Publications by authors named "Henrik Illum"

6 Publications

  • Page 1 of 1

Dry-heat Depyrogenation Ovens for Pharmaceutical Compounding Facilities.

Int J Pharm Compd 2015 May-Jun;19(3):182-92

Sterilization kills microorganisms in compounded preparations, on the implements used to prepare them, and on the vessels that contain them, but depyrogenation incinerates the remaining debris and renders the treated tool, container, or meditation pyrogen free. Depyrogenation is thus an essential step in the preparation of sterile compounds, and the pharmacist who dispenses those formulations is directly responsible for ensuring their safety, potency, and purity. Dry heat provided by a depyrogenation oven or tunnel is the pharmaceutical gold standard for ensuring the elimination of pyrogens. In this report, we describe several depyrogenation ovens that are compliant with Current Good Manufacturing Practice standards and are appropriate for use in aseptic-compounding facilities that meet the guidelines set forth in United States Pharmacopela Chapter <797>.
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February 2016

Phase I dose escalation trial of nitroglycerin in addition to 5-fluorouracil and radiation therapy for neoadjuvant treatment of operable rectal cancer.

Surgery 2015 Aug 9;158(2):460-5. Epub 2015 May 9.

VA North Texas Health Care System Department of Hematology Oncology, Radiation Oncology, and Surgery/University of Texas Southwestern, Department of Surgery and Radiation Oncology, Dallas, TX. Electronic address:

Background: Nitric oxide donors decreased cell survival in vitro and tumor load in vivo in models of rectal cancer subjected to ionizing radiation. Nitroglycerin (NTG) transdermal patches, added to chemotherapy, have been shown to improve outcomes in lung cancer patients.

Methods: This open-label, nonrandomized, multicohort, dose escalation, phase I trial had a primary endpoint to evaluate the safety, tolerability, feasibility, dose-limiting toxicity and maximum tolerated dose of topical NTG in addition to 5-fluorouracil and radiation therapy for neoadjuvant treatment of locoregionally advanced operable rectal cancer. The secondary endpoint was rate of pathologic complete response (pCR). Patients were assigned to 3 sequential cohorts of escalating dose levels of commercially available NTG patches (0.2, 0.4, and 0.6 mg/h), each cohort was intended to consist of 3 patients.

Results: Thirteen patients were enrolled in the trial as specified in the dose escalation protocol. They were all male with a median age of 59.4 ± 2.5 (SEM) years. The observed toxicities were mild to moderate and manageable. Four patients developed asymptomatic grade 3 lymphopenia during the chemoradiation that resolved promptly upon completion. One patient had a non-ST segment elevation MI and 1 patient developed diarrhea. None of these toxicities were attributed to NTG except for 1 patient who developed a grade 3 headache. This required an additional group of patients at the same dose and no other patient experienced headaches. pCR was 17%.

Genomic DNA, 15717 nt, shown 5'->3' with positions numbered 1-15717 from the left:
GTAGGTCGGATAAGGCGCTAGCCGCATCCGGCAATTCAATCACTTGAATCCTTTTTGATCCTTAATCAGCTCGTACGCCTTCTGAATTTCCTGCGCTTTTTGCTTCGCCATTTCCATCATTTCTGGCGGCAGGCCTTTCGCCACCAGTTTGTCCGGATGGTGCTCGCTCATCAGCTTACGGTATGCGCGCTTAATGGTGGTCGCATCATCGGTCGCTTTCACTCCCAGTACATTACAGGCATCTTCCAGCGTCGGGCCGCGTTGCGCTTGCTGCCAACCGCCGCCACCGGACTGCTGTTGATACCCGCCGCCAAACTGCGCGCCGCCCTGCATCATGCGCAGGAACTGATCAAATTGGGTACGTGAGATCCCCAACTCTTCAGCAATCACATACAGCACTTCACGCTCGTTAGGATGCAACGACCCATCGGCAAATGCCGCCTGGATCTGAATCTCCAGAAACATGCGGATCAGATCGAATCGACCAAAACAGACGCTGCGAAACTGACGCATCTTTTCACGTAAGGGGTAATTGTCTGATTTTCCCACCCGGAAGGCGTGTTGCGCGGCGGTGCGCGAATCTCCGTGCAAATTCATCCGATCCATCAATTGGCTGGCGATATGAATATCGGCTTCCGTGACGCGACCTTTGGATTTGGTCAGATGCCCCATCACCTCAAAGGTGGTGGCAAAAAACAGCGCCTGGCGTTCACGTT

Conclusion: NTG patches are well-tolerated and it is feasible to proceed with a phase II trial at the maximum dose examined (0.6 mg/h).
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http://dx.doi.org/10.1016/j.surg.2015.04.007DOI Listing
August 2015

Upper extremity venous thrombosis in patients with cancer with peripherally inserted central venous catheters: a retrospective analysis of risk factors.

J Oncol Pract 2013 Jan;9(1):e8-12

University of Texas Southwestern Medical Center, Department of Palliative Care, Dallas, TX 75390-8889, USA.

Purpose: Peripherally inserted central catheters (PICCs) are often used in place of mediport catheters because of cost and lack of operating room time and to prevent delays in therapy. One common complication associated with their use is upper extremity venous thrombosis (UEVT). The purpose of this study was to ascertain risk factors associated with an increased risk of PICC-associated UEVT in patients with cancer.

Methods: Retrospective analysis identified 237 patients with cancer who received PICCs at the Dallas Veterans Affairs Medical Center from 2006 to 2009. We analyzed many risk factors, including PICC infection (PI), use of erythropoiesis-stimulating agents (ESAs), antiplatelet agents (APAs), treatment dose anticoagulation (TDA), and bevacizumab.

Results: Of 237 patients, 36 (15%) were found to have UEVT. Stepwise logistic regression analysis showed risk factors positively associated with UEVT were use of ESAs (odds ratio [OR], 10.66; 95% CI, 2.25 to 50.49), hospitalization (OR, 2.38; 95% CI, 1.05 to 5.39), PI (OR, 2.46; 95% CI, 1.03 to 5.86), and TDA (OR, 8.34; 95% CI, 2.98 to 23.33), whereas patients receiving APAs had a lower risk of UEVT (OR, 0.25; 95% CI, 0.07 to 0.92).

Conclusion: Specific factors significantly increase the risk of UEVT in patients with cancer with PICCs, whereas use of APAs seems to have a protective effect against UEVT. These results may aid in the development of a predictive model for identifying patients at high risk of UEVT who may benefit from APAs, as well as in determining preventive strategies for reducing the risk of PICC-associated UEVT.
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http://dx.doi.org/10.1200/JOP.2012.000595DOI Listing
http://www.ncbi.nlm.nih.gov/pmc/articles/PMC3545673PMC
January 2013

Current status of radiosensitizing agents for the management of rectal cancer.

Authors:
Henrik Illum